Oscar and the Lady in Pink – Eric Emmanuel Schmitt
I have heard lots of great thing about this. Its written by a young ten year old boy in letters to God. He knows he is dying despite his parents never telling him and depicts his relationship with Granny Rose one of the elderly ‘pink ladies’ who come and visit. Sounds like will need a hanky but have heard its also beautifully uplifting.

Queer – William Burroughs
I have always wanted to read a Burroughs, I already own one but this is much shorter and is set in Mexico City which in my head was near Brazil and would therefore go towards my Brazil reads – erm, no!

Between Us Girls – Joe Orton
I have never seen an Orton book, that wasn’t his diaries, in a library so I snapped it up I was actually looking for the one longlisted for the Lost Man Booker Prize but couldn’t find it. This had caught my attention last time I went there so was glad no one else had taken it.

Eclipse – Stephenie Meyer
Yes, I know, I know. Me the man who said he refused to get into this series. Well it was ona  shelf, I dont want to get it for my Birthday and so I thought why not? I do want to know what happens now I have read two and this could be a perfect read between some books I have lined up in the non to distant future.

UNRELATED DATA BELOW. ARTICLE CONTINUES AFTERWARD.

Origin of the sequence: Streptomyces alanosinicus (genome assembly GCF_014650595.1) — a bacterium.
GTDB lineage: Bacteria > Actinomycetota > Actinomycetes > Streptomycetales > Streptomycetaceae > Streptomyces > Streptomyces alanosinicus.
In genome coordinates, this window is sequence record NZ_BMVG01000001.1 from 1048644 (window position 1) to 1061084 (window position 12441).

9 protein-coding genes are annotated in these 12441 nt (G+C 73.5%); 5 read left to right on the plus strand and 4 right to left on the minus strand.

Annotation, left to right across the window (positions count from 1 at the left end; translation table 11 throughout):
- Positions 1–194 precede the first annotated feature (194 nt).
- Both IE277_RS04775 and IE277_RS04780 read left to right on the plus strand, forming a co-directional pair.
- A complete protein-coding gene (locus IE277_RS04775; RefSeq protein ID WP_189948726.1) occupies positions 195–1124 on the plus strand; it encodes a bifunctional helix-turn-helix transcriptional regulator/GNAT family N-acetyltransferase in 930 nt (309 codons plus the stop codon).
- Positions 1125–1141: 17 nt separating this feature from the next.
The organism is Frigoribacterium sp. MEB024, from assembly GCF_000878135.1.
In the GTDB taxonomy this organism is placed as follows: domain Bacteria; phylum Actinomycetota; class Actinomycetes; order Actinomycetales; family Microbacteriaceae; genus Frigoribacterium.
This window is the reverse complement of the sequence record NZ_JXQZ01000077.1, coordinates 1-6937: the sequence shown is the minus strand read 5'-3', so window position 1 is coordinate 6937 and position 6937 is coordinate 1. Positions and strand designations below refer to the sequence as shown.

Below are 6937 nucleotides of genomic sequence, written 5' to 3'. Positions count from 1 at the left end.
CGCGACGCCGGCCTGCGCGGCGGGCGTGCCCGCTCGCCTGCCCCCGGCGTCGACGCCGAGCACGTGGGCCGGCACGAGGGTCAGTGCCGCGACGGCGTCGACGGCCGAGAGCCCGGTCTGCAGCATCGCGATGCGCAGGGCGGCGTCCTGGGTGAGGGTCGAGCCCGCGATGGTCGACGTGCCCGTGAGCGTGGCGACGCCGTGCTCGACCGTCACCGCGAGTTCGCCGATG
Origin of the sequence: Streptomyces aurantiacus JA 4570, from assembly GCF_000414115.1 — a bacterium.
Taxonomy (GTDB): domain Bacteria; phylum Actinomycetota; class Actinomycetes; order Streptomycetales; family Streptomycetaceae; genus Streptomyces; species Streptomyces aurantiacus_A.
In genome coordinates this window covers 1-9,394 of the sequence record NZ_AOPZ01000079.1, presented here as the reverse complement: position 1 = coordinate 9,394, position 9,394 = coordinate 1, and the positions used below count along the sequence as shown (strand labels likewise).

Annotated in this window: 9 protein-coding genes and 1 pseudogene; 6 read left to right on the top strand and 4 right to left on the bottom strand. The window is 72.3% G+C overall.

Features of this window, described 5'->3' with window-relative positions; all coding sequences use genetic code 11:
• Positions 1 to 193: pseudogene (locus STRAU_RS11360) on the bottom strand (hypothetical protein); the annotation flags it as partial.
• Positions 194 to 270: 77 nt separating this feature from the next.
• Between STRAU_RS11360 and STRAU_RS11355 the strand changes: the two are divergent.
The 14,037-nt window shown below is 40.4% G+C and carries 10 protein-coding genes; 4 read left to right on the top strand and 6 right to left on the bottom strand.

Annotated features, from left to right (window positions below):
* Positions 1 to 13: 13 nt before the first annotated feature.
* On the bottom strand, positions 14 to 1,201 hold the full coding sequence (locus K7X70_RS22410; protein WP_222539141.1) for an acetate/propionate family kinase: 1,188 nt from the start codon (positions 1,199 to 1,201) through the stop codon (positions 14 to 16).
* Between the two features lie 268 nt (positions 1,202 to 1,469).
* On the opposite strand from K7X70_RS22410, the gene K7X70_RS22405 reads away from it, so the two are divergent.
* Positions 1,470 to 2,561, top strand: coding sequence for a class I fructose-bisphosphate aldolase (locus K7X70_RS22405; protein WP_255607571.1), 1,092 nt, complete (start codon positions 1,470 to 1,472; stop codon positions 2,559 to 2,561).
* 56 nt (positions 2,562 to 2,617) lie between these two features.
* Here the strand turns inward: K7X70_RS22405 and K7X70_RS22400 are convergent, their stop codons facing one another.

Catching Fire – Suzanne Collins
Though I am still really, really torn about reaidng The Hunger Games I think I am going to try and crack it this weekend. I was recommended by Sandy to have this on standby in case I love the first as you rush to read the second. I have also been told the second isn’t so good so could be interesting.

Right there you go, all because I wanted to take a picture for you ‘orrible lot hee, hee. What have you recently got from the library? Have you read any of these or anything by the authors?


Filed under Book Thoughts

Do I Want To Read…?

I was actually planning today on simply doing a post saying that I was going to have a ‘blogging day off’ then just as I was settling down to sleep last night an idea loomed in my head and I thought ‘if I don’t do this ASAP then someone else will’ and so I thought I would introduce you to what will be a rather random little series simply entitled ‘Do I Want To Read…?’ With it I will highlight a book or couple of books (like today for example) every now and then that have caught my eye but I am on the fence about reading/asking for as a birthday present/getting from the library etc and so want your thoughts either if you have read them or have heard about them. So lets crack on.